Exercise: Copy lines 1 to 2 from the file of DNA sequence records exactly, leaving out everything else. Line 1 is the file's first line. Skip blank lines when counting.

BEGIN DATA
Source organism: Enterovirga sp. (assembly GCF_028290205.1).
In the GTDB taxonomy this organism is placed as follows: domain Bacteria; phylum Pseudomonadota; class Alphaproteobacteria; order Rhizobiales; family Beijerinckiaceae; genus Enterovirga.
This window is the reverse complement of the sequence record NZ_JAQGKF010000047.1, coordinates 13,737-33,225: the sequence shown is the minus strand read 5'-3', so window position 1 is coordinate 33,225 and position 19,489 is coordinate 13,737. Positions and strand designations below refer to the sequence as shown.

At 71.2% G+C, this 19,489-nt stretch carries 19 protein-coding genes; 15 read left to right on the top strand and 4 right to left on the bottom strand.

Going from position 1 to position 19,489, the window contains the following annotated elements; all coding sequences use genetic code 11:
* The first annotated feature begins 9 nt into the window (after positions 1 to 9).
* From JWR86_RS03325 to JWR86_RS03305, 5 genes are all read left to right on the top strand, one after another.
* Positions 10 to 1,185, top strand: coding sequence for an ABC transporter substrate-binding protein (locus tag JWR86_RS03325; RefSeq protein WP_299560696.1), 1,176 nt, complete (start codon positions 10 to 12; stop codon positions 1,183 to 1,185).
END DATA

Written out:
Source organism: Enterovirga sp. (assembly GCF_028290205.1).
In the GTDB taxonomy this organism is placed as follows: domain Bacteria; phylum Pseudomonadota; class Alphaproteobacteria; order Rhizobiales; family Beijerinckiaceae; genus Enterovirga.